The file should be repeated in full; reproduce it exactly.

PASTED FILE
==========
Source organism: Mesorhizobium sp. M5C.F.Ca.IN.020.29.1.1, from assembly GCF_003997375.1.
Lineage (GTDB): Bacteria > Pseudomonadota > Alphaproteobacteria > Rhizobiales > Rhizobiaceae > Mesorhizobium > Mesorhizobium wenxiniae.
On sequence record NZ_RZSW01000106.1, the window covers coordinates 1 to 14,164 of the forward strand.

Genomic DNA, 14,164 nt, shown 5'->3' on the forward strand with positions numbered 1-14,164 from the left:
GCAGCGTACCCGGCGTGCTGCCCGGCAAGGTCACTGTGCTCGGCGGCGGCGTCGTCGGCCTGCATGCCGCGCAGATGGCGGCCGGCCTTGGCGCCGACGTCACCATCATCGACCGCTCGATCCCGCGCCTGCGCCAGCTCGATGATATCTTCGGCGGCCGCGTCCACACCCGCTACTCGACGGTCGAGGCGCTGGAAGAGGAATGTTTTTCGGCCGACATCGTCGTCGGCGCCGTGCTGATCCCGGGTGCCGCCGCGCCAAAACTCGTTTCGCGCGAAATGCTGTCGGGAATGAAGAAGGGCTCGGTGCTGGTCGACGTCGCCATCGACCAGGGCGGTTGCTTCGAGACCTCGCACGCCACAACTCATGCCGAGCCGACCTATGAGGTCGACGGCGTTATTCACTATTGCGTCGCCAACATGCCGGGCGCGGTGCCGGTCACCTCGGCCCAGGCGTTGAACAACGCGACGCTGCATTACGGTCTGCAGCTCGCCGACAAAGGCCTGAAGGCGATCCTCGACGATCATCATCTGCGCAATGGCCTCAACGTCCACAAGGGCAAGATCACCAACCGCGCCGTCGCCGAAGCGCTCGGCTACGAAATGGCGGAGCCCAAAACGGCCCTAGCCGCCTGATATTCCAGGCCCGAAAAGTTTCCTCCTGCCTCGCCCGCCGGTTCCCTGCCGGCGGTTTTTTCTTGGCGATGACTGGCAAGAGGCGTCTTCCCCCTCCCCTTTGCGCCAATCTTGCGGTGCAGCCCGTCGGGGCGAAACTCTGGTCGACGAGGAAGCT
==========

Source organism: Mesorhizobium sp. M5C.F.Ca.IN.020.29.1.1, from assembly GCF_003997375.1.
Lineage (GTDB): Bacteria > Pseudomonadota > Alphaproteobacteria > Rhizobiales > Rhizobiaceae > Mesorhizobium > Mesorhizobium wenxiniae.
On sequence record NZ_RZSW01000106.1, the window covers coordinates 1 to 14,164 of the forward strand.

Genomic DNA, 14,164 nt, shown 5'->3' on the forward strand with positions numbered 1-14,164 from the left:
GCAGCGTACCCGGCGTGCTGCCCGGCAAGGTCACTGTGCTCGGCGGCGGCGTCGTCGGCCTGCATGCCGCGCAGATGGCGGCCGGCCTTGGCGCCGACGTCACCATCATCGACCGCTCGATCCCGCGCCTGCGCCAGCTCGATGATATCTTCGGCGGCCGCGTCCACACCCGCTACTCGACGGTCGAGGCGCTGGAAGAGGAATGTTTTTCGGCCGACATCGTCGTCGGCGCCGTGCTGATCCCGGGTGCCGCCGCGCCAAAACTCGTTTCGCGCGAAATGCTGTCGGGAATGAAGAAGGGCTCGGTGCTGGTCGACGTCGCCATCGACCAGGGCGGTTGCTTCGAGACCTCGCACGCCACAACTCATGCCGAGCCGACCTATGAGGTCGACGGCGTTATTCACTATTGCGTCGCCAACATGCCGGGCGCGGTGCCGGTCACCTCGGCCCAGGCGTTGAACAACGCGACGCTGCATTACGGTCTGCAGCTCGCCGACAAAGGCCTGAAGGCGATCCTCGACGATCATCATCTGCGCAATGGCCTCAACGTCCACAAGGGCAAGATCACCAACCGCGCCGTCGCCGAAGCGCTCGGCTACGAAATGGCGGAGCCCAAAACGGCCCTAGCCGCCTGATATTCCAGGCCCGAAAAGTTTCCTCCTGCCTCGCCCGCCGGTTCCCTGCCGGCGGTTTTTTCTTGGCGATGACTGGCAAGAGGCGTCTTCCCCCTCCCCTTTGCGCCAATCTTGCGGTGCAGCCCGTCGGGGCGAAACTCTGGTCGACGAGGAAGCT